View of the sun from under the water; View of the sun from under the water;

Cultana pumped hydro energy storage project, South Australia

World’s largest saltwater pumped hydro for South Australia

The Cultana pumped hydro energy storage project is a hydroelectric energy storage plant being planned for the Australian Defence Force’s Cultana Training Area, near the north-western tip of the Spencer Gulf in South Australia. 

When complete, the scheme will be able to store 3.5 gigalitres of water to flow through turbines allowing the generation of 225MW of electricity for up to 8 hours.

And, to ensure the scheme it is not a drain on vital fresh water resources, the plan is to utilise readily available seawater.

Project Summary


225MW of electricity generated for up to 8 hours

3.5gigalitres of water flow

When a catastrophic power grid failure plunged South Australia into darkness in September 2016, it caught many by surprise, creating debate about how we best provide for Australia’s future power needs.

While the causes of the failure were discussed, few knew that for the previous 3 years a talented team of Arup researchers, designers and engineers were already looking into South Australia’s future energy needs. Funded through Arup’s Global Research Challenge, the team analysed energy generation, need and capacity, identifying significant risks that could lead to uncertainty surrounding the ability to deliver power to the region’s homes and businesses.

From this research with Melbourne University’s Melbourne Energy Institute came the Cultana pumped hydro energy storage project.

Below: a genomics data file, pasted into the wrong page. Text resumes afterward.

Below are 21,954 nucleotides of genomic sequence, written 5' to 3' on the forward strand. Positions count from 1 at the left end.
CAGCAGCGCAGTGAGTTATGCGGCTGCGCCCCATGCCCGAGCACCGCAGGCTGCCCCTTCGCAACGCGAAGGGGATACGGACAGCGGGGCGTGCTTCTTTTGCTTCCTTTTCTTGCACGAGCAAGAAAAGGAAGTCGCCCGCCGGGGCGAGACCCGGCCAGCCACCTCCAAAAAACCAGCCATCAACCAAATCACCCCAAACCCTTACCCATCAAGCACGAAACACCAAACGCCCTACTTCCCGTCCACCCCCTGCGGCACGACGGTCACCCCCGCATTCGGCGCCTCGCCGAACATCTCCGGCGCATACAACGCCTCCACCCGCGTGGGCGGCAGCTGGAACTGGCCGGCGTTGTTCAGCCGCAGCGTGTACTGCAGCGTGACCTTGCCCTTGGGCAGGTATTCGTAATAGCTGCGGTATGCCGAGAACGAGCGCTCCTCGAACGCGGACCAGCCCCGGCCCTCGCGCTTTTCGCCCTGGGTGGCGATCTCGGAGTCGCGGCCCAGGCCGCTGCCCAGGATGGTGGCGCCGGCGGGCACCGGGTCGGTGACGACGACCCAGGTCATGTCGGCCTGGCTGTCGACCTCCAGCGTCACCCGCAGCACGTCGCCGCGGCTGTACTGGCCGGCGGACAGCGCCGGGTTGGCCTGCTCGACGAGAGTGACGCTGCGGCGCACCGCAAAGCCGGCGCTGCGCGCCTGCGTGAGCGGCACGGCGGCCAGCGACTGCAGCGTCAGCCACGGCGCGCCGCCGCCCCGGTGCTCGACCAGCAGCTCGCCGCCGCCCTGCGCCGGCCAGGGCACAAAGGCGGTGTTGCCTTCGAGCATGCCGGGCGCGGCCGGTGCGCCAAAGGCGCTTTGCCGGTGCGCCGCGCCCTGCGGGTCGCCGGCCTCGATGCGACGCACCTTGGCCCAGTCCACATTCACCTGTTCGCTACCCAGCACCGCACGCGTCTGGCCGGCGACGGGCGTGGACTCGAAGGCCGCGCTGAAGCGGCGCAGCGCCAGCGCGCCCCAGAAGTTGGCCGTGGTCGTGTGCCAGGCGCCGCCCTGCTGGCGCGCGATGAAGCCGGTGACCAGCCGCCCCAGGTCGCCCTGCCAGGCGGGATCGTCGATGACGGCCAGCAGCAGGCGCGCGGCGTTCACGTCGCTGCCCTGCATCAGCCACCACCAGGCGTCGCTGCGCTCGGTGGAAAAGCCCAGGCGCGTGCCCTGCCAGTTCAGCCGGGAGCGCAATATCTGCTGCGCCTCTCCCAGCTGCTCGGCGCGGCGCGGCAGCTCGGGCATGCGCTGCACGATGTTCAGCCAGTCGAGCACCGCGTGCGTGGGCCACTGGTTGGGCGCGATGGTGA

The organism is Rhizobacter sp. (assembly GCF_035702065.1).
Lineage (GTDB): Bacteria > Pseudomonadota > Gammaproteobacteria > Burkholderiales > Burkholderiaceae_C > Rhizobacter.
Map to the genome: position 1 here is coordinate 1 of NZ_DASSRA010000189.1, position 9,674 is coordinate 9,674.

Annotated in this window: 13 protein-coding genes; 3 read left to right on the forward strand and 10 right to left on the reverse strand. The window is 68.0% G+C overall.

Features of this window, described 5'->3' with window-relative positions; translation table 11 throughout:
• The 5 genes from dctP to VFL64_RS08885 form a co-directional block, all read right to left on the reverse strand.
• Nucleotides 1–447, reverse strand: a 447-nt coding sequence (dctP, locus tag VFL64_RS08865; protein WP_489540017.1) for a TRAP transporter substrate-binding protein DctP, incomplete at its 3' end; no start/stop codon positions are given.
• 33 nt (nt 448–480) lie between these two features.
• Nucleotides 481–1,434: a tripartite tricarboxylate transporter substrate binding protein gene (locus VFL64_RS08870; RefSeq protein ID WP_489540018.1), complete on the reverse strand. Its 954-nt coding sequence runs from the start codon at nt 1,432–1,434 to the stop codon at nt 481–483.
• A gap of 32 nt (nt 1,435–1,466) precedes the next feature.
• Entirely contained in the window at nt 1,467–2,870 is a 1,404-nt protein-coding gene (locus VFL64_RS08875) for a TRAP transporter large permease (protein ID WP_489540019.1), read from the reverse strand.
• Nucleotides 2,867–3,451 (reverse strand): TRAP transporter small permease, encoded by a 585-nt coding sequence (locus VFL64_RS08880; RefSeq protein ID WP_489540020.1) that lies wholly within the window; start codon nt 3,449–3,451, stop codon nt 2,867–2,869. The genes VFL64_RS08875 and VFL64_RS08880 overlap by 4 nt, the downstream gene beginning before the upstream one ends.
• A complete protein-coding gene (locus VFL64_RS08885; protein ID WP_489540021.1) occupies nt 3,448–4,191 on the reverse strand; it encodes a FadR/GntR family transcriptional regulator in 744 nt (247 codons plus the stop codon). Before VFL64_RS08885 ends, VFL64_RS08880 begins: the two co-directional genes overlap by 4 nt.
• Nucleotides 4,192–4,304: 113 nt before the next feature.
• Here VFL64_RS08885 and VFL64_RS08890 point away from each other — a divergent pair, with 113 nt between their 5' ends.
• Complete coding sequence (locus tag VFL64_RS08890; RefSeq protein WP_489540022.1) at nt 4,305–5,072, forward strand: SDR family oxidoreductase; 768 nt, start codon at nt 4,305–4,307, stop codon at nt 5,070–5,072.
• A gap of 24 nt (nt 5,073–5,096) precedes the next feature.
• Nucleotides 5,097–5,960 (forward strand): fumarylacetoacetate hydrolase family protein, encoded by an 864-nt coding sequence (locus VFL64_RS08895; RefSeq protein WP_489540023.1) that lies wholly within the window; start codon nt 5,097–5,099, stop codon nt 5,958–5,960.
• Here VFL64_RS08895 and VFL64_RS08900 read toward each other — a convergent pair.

It is being developed by Arup and EnergyAustralia with funding assistance from both the Australian Renewable Energy Agency (ARENA) and South Australian Government.

The project received a second round of funding from ARENA and the South Australian Government Renewable Technology Fund in 2018 in order to continue feasibility studies and advance the project to a final investment decision. 

This funding is being used to complete the project design, including detailed engineering work, geotechnical investigations, equipment specifications, environmental impact studies and design of grid connection works. Ongoing consultation with all stakeholder groups will also continue to ensure any potential concerns or issues can be appropriately addressed. 

The estimated time to build and commission would be three years.


What is pumped hydro?

Pumped hydro works by linking two bodies of water, usually held within dams, one higher than the other, allowing water to flow through turbines between the two when energy is required. The higher dam acts like a battery, storing the potential energy of water that can be released on demand; meaning that, within minutes, electrical energy can be delivered to the grid.

During off-peak times, when energy is cheap to use, the system pumps water from the lower dam to the upper dam, recharging the battery.

How pumped hydro works How pumped hydro works

Why is this project different?

In an innovative, sustainable design, the Cultana Pumped Hydroelectric Energy Project will use seawater to drive the turbines. Unlike 97% of the world’s existing hydro systems this scheme will not consume precious fresh water resources, a key sustainability factor in Australia’s dry environment.

When complete the scheme will deliver the equivalent of 60,000 home battery storage systems, but at one-third of the cost. Power will be available on demand, so when South Australia swelters through summer, pressures on peak demand is mitigated.

And whilst freshwater schemes have been in operation globally for a number of years, this scheme will be the second example of a seawater pumped hydro storage plant anywhere is the world and it would also be the largest.

Arup’s research identified significant opportunities for large-scale storage solutions to enable further renewable utilisation, whilst maintaining grid stability and certainty of delivery. ”

Mike Straughton Mike Straughton Australasia Environment and Resources Leader